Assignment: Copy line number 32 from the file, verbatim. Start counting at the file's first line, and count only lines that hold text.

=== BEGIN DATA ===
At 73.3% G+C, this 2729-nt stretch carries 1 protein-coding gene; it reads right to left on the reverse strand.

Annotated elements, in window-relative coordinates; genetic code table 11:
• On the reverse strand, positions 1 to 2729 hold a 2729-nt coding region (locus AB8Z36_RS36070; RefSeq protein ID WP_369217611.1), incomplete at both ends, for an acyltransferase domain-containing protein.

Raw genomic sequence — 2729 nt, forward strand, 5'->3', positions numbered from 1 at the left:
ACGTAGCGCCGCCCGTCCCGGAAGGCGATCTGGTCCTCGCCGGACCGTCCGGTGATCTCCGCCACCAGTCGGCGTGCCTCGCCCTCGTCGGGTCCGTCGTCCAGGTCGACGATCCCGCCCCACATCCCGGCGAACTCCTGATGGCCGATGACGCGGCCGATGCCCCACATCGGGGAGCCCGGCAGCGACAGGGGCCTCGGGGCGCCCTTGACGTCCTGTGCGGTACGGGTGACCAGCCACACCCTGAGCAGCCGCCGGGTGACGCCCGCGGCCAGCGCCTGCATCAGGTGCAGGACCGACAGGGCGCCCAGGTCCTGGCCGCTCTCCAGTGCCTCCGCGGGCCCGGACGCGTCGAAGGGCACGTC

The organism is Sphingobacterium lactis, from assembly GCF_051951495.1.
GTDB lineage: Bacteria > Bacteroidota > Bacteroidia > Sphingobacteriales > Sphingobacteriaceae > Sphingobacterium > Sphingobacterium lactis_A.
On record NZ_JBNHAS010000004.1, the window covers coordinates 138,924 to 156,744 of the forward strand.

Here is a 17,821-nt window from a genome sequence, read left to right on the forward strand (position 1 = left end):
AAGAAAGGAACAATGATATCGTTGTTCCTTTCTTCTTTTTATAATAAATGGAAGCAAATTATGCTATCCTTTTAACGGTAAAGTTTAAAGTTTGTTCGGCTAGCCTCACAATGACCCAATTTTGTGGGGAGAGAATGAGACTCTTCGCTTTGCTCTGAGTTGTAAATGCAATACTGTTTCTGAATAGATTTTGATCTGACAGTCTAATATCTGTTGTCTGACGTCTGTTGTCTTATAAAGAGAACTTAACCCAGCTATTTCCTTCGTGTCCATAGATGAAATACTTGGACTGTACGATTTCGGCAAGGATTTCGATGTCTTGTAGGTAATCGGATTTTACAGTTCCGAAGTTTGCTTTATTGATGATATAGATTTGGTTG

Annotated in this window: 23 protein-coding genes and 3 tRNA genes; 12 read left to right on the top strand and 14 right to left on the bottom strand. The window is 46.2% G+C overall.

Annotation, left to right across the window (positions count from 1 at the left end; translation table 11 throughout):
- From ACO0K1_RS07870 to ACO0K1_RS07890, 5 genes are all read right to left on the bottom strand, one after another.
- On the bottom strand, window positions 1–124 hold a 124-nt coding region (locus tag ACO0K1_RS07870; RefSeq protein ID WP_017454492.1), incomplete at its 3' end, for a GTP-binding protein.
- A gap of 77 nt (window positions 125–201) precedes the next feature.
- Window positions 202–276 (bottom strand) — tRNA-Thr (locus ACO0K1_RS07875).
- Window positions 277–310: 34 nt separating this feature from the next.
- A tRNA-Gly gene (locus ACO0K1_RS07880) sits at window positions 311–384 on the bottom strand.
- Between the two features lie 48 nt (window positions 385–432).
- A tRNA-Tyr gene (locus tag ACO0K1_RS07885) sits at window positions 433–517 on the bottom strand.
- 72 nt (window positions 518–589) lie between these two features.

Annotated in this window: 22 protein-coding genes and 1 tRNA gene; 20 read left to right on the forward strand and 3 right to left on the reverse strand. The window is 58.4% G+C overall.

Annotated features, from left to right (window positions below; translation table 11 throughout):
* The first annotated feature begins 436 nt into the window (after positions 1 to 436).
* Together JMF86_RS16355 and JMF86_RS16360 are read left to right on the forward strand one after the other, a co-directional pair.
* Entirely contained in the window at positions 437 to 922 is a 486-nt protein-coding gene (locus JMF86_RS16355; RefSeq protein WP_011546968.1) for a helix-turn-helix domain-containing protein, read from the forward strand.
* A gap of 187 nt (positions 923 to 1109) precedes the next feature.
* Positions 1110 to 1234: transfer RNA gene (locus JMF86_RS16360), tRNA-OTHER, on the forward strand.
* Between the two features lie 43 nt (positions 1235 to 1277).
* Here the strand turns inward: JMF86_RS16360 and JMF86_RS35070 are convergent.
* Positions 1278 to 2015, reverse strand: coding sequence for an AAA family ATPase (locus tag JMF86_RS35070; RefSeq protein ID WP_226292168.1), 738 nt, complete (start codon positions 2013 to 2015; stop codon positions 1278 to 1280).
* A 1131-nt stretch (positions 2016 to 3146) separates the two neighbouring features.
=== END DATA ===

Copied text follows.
* A 1131-nt stretch (positions 2016 to 3146) separates the two neighbouring features.